Re: Test and documentation tasks at end of iteration
- This approach goes against the idea that everything included to complete an item should be done within the sprint. code, docs, tests etc. If I disregard that rule I could just as well wait with test and documentation to the last iteration... 8-)
I don't have requirements spec. writing in the iterations either. To me that's a work for the PO when working with the product backlog and should not be in a sprint as it does not add any value to the product.
--- In email@example.com, "Kenneth Smith" <ksmith1833@...> wrote:
> Try moving your testing and documentation to iteration n+1, it's the same concept as requirements for the current iteration's development is in n-1.
> -----Original Message-----
> From: "frede_swe" <fredrik.vestin@...>
> Sender: firstname.lastname@example.org
> Date: Tue, 06 Sep 2011 19:21:28
> To: <email@example.com>
> Reply-To: firstname.lastname@example.org
> Subject: [scrumdevelopment] Test and documentation tasks at end of iteration
> Consider the following scenario.
> A PBI is added to the sprint backlog and broken down into three different tasks
> 1. Code it, assigned to developer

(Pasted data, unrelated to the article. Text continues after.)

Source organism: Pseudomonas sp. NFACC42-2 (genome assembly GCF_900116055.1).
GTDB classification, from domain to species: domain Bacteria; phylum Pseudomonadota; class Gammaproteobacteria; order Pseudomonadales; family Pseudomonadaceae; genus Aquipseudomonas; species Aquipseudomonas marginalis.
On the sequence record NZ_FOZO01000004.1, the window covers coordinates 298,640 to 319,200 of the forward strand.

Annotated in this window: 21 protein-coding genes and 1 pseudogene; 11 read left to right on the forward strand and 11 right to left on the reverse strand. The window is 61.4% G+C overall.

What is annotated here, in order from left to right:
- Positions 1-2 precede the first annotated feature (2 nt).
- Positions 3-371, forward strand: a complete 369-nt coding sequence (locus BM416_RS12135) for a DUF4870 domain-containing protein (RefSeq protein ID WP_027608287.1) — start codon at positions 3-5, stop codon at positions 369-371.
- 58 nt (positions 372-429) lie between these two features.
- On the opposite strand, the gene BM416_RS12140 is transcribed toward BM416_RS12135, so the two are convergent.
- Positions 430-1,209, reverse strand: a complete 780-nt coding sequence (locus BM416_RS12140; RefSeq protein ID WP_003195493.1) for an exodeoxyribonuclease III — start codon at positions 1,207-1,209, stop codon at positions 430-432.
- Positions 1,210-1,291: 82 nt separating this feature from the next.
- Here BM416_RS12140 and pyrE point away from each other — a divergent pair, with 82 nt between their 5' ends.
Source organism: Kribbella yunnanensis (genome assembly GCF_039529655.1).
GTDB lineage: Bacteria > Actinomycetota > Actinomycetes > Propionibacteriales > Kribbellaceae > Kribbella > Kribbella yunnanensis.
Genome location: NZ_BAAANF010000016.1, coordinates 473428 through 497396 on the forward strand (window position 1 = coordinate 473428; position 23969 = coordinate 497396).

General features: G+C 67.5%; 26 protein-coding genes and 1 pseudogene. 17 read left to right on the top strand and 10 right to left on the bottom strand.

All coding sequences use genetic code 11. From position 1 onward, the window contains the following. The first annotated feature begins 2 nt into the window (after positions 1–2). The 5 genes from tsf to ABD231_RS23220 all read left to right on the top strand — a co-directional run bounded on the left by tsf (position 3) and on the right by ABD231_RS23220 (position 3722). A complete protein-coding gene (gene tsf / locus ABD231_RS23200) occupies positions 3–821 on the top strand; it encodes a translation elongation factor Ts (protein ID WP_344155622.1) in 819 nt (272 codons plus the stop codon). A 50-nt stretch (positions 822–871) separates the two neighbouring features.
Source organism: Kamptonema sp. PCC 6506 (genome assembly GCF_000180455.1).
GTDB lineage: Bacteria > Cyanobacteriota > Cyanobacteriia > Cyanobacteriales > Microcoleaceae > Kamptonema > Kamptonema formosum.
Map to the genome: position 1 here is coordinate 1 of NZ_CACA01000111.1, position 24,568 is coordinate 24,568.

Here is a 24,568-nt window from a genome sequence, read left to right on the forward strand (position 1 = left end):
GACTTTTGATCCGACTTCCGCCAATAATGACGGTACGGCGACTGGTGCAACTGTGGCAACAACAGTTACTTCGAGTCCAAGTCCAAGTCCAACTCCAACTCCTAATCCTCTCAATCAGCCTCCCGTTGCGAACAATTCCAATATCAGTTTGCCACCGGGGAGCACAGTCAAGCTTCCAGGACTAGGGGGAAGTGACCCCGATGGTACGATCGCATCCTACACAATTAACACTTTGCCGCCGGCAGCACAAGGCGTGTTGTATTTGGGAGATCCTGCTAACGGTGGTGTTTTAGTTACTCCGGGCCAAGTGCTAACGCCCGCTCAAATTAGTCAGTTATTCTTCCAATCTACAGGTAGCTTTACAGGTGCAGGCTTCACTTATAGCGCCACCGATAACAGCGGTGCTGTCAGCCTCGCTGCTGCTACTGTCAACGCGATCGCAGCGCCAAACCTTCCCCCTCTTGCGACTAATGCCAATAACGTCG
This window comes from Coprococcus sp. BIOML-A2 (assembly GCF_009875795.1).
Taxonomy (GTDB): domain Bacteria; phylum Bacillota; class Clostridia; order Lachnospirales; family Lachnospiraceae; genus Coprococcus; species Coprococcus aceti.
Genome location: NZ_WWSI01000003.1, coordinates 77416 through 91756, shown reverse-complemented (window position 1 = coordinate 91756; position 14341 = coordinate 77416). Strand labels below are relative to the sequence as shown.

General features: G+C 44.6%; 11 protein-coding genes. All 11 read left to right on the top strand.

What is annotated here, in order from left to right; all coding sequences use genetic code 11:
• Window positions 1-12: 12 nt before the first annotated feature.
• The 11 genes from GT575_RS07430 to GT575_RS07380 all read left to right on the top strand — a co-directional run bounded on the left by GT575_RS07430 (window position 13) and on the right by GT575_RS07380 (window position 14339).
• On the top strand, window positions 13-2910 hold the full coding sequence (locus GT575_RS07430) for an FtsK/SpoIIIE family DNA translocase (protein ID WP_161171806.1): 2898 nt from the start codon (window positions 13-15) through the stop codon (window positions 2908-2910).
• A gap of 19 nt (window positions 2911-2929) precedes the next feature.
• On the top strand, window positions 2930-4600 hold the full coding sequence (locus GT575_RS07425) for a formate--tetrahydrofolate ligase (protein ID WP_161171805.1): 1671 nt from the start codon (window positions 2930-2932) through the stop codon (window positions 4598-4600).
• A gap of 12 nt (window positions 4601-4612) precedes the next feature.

> 2. test it, assigned to QA-person
> 3. document it, assigned to a third person.
> The sprint progresses fine and with 2 days left of the sprint, the developer checks in the code with unit tests performed etc. Now, with 2 days left in the sprint, there's no way that the task can be tested and documented and all 3 tasks must be completed in order for the item to be done. So what do you do?
> 1. Move all tasks in the story back to backlog
> 2. Move the two remaining tasks (doc and test) to the backlog and keep the coding task in the iteration.
> or what? The developer completed all the tasks that he/she committed to in the sprint planning so the developer but the persons documenting and testing did not get a fair chance to complete their task.
> I am constantly facing this problem at the end of sprints and need ideas how to overcome this, or suggestions for a different approach.
- Capers has data that says by the 6 month mark more than 80% of the requirements change. I think this is from the _Assessments of Software Risks..._ book.JohannaOn Sep 15, 2011, at 3:14 AM, Keith Ray wrote:
Even waterfall projects that attempted to "fix" requirements had 20% of the requirements change every quarter. (Capers-Jones?)
C. Keith Ray
Amplify Your Agility
Coaching | Training | Assessment | eLearning
On Sep 14, 2011, at 11:21 PM, Michael James <mj4scrum@...> wrote:
> On Sep 12, 2011, at 7:03 AM, Lisa Sawyer wrote:
>> If I know that 85% is going to change between now and Beta, my time is better spent in other areas than to redo everything every week. If there is 15% change, then I have no problem.
> By the time a typical product is truly fit for use, nearly all of it will have been reworked at least once. I'm thinking this will only increase as users come to expect better fitting products.
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